top of page

Tip 168: Coaching Competencies

According to Kouzes and Posner, authors of A Coach’s Guide to Developing Exemplary Leaders, “Coaching can be viewed as both an art and a science. It requires both the science of tools and techniques and the art of intuition and instinct.”

During the next several months, we will review Kouzes and Posner’s key coaching competencies, providing ideas and suggestions for how to build and implement the skills and knowledge to coach potential within your teams and throughout your organization.

The Coaching Competencies are presented in six categories:

  • Communication Skills: related confidentiality, communication styles, and best practices

  • Interpersonal Proficiency: how well you relate to others

  • Building Relationships: establish expectations, build trust and confidence, provide support

  • Designing Developmental Plans: analyze the needs of your leader and create an action plan

  • Inspiring Action: determine what is compelling enough to move your leader to do something

  • Facilitating the Coaching Process: practical processes for working effectively with your leader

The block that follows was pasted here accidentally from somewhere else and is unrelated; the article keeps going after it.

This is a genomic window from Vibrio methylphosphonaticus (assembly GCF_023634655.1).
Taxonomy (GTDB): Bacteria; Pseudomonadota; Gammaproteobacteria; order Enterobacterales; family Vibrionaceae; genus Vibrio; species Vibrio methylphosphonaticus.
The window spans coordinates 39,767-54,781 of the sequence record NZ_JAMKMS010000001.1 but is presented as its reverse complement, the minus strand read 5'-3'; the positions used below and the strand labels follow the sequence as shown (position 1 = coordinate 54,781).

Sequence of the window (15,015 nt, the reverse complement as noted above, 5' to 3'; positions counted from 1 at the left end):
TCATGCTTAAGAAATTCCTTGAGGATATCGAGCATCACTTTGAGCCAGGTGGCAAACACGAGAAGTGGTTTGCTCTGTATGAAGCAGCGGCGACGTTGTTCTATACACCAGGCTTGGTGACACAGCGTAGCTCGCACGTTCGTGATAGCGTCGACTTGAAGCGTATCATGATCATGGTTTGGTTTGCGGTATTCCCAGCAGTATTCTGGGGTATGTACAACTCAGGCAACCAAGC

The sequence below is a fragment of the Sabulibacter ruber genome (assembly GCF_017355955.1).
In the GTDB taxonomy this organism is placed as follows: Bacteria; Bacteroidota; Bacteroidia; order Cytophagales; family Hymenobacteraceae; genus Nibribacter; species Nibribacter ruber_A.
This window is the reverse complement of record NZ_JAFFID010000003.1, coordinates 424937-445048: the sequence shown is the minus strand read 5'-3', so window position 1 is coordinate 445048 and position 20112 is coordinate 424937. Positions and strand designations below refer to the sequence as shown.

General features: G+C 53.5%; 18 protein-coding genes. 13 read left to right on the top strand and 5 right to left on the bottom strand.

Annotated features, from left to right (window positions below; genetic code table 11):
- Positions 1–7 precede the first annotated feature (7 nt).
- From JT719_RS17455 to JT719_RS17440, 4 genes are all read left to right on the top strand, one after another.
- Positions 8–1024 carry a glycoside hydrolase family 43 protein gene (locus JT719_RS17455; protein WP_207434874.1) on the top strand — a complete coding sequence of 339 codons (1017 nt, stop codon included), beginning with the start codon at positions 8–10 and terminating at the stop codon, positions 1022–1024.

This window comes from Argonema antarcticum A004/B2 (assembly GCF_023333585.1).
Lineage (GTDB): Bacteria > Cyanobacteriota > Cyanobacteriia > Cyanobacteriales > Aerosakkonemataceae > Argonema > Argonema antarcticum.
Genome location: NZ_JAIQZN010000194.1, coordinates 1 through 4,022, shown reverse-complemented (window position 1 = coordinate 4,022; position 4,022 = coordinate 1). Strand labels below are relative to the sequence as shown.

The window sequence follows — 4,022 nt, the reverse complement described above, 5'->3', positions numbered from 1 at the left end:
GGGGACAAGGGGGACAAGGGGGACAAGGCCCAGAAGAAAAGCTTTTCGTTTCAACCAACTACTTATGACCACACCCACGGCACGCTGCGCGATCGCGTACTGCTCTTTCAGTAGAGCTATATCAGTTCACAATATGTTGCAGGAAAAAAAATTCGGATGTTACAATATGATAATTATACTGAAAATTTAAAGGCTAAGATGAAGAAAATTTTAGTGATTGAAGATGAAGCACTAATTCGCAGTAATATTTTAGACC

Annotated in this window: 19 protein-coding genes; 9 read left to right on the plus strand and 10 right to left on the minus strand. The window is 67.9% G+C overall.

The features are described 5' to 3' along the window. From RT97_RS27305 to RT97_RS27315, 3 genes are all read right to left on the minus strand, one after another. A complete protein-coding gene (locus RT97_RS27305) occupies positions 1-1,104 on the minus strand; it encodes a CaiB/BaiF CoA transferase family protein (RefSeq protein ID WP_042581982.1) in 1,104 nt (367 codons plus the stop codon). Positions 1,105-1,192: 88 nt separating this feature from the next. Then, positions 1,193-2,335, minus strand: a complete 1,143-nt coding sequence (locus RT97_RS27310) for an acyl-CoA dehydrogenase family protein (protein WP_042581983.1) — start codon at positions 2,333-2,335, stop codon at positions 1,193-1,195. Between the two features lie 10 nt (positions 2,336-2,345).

As a coach, you are a living example of the values, ethics, and professional practices of your organization. Setting the example might be your most effective coaching tool. Your leader will learn a great deal from you while observing how you handle situations and interact with others. Working with you and the Coaching Competencies will help you give your leaders an opportunity to learn the positive qualities of the coaching process.

To help prepare for our work with the Coaching Competencies, view the TEDx Talk by Barry Posner, “Why Credibility is the Foundation of Leadership,” and reflect on his assertion that “People will not believe the message if they don’t believe the messenger.


Kouzes, J. and Posner, B., 2010. A Coach's Guide to Developing Exemplary Leaders: Making the Most of the Leadership Challenge and the Leadership Practices Inventory (LPI). Pfeiffer.


bottom of page